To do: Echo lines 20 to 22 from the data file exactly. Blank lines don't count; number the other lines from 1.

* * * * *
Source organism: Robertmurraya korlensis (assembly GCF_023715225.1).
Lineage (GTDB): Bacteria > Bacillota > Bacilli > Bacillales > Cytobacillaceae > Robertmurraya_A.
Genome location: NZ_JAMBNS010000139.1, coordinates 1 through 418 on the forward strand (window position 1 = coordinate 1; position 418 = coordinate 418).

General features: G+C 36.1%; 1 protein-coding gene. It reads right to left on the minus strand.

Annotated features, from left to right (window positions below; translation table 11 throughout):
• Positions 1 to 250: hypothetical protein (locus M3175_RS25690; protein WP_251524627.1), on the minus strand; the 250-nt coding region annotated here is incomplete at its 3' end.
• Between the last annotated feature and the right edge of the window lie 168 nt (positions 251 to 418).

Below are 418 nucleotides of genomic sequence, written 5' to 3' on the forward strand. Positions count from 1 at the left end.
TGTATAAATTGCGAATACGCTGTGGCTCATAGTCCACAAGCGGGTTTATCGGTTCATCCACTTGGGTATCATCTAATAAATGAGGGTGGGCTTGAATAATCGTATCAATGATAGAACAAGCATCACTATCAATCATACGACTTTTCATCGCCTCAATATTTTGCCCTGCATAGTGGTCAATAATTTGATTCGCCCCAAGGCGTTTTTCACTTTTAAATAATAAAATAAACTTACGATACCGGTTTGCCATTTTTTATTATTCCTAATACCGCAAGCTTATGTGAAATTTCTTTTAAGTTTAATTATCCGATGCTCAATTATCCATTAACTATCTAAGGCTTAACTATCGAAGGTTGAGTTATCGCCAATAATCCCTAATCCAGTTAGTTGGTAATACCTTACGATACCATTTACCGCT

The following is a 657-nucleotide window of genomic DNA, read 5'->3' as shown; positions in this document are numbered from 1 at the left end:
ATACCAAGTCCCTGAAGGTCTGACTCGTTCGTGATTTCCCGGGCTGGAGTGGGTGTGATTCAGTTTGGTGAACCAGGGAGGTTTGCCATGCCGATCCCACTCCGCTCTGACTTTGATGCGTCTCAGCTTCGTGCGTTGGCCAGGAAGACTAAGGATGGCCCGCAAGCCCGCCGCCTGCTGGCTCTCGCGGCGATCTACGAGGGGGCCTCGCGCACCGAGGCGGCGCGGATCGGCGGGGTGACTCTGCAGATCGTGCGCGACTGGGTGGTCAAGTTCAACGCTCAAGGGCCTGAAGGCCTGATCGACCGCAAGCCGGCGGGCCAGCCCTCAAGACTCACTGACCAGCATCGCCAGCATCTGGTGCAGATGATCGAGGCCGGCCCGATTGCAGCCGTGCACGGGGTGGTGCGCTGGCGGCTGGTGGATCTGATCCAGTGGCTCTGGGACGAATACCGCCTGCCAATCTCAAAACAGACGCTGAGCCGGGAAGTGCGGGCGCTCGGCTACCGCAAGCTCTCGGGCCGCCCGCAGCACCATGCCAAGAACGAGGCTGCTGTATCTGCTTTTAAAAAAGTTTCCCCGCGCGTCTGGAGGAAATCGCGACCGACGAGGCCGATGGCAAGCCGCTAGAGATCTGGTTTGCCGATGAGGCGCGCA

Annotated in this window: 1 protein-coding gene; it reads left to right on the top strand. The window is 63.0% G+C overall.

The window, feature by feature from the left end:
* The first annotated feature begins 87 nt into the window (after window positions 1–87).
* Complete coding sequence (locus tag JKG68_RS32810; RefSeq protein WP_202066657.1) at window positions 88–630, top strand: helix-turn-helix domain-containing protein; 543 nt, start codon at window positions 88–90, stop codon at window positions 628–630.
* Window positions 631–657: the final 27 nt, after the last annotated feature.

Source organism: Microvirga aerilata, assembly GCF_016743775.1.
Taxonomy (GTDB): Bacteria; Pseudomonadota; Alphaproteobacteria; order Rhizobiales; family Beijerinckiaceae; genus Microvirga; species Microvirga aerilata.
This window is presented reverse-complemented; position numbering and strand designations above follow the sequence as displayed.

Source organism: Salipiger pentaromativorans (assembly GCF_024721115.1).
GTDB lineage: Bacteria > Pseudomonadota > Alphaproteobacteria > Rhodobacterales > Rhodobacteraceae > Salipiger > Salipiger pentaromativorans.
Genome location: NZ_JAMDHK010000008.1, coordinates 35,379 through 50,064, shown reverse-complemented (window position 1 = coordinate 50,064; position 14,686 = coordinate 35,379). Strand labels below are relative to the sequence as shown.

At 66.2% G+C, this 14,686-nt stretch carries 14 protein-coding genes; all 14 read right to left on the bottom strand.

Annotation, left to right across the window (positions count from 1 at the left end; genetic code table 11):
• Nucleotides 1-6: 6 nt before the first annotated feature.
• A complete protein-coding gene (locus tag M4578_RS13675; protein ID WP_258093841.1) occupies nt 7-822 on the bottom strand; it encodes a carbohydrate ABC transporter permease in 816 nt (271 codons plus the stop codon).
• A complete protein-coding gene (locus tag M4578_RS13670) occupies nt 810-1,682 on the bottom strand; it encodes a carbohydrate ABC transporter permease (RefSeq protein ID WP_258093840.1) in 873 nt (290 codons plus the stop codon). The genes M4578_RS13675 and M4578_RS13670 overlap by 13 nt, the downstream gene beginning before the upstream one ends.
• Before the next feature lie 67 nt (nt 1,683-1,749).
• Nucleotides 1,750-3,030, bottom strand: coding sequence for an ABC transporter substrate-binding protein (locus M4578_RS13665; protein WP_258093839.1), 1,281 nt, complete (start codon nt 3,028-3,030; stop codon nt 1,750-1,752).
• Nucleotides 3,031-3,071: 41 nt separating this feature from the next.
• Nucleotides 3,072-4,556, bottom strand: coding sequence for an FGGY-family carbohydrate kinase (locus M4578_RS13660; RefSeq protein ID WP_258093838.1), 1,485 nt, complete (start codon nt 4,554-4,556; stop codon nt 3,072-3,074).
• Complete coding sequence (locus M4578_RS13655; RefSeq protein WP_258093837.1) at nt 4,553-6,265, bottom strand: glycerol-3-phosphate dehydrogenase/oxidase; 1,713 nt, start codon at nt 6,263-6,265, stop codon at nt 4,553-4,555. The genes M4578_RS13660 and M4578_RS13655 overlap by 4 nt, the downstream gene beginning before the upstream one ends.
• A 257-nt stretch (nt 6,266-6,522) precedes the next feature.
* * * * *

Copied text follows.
Source organism: Salipiger pentaromativorans (assembly GCF_024721115.1).
GTDB lineage: Bacteria > Pseudomonadota > Alphaproteobacteria > Rhodobacterales > Rhodobacteraceae > Salipiger > Salipiger pentaromativorans.
Genome location: NZ_JAMDHK010000008.1, coordinates 35,379 through 50,064, shown reverse-complemented (window position 1 = coordinate 50,064; position 14,686 = coordinate 35,379). Strand labels below are relative to the sequence as shown.